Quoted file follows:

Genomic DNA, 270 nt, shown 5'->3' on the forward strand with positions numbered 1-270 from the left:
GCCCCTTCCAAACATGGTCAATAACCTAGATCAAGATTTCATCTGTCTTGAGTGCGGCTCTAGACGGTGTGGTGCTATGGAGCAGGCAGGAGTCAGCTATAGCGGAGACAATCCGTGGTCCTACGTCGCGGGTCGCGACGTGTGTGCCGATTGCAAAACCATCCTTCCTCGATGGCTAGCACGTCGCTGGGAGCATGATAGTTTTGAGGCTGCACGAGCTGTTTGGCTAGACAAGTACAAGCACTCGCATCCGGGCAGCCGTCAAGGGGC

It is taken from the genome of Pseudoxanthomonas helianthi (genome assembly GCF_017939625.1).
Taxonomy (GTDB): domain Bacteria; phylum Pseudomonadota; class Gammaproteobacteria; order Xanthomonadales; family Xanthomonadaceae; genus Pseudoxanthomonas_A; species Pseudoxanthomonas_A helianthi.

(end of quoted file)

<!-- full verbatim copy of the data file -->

Genomic DNA, 270 nt, shown 5'->3' on the forward strand with positions numbered 1-270 from the left:
GCCCCTTCCAAACATGGTCAATAACCTAGATCAAGATTTCATCTGTCTTGAGTGCGGCTCTAGACGGTGTGGTGCTATGGAGCAGGCAGGAGTCAGCTATAGCGGAGACAATCCGTGGTCCTACGTCGCGGGTCGCGACGTGTGTGCCGATTGCAAAACCATCCTTCCTCGATGGCTAGCACGTCGCTGGGAGCATGATAGTTTTGAGGCTGCACGAGCTGTTTGGCTAGACAAGTACAAGCACTCGCATCCGGGCAGCCGTCAAGGGGC

It is taken from the genome of Pseudoxanthomonas helianthi (genome assembly GCF_017939625.1).
Taxonomy (GTDB): domain Bacteria; phylum Pseudomonadota; class Gammaproteobacteria; order Xanthomonadales; family Xanthomonadaceae; genus Pseudoxanthomonas_A; species Pseudoxanthomonas_A helianthi.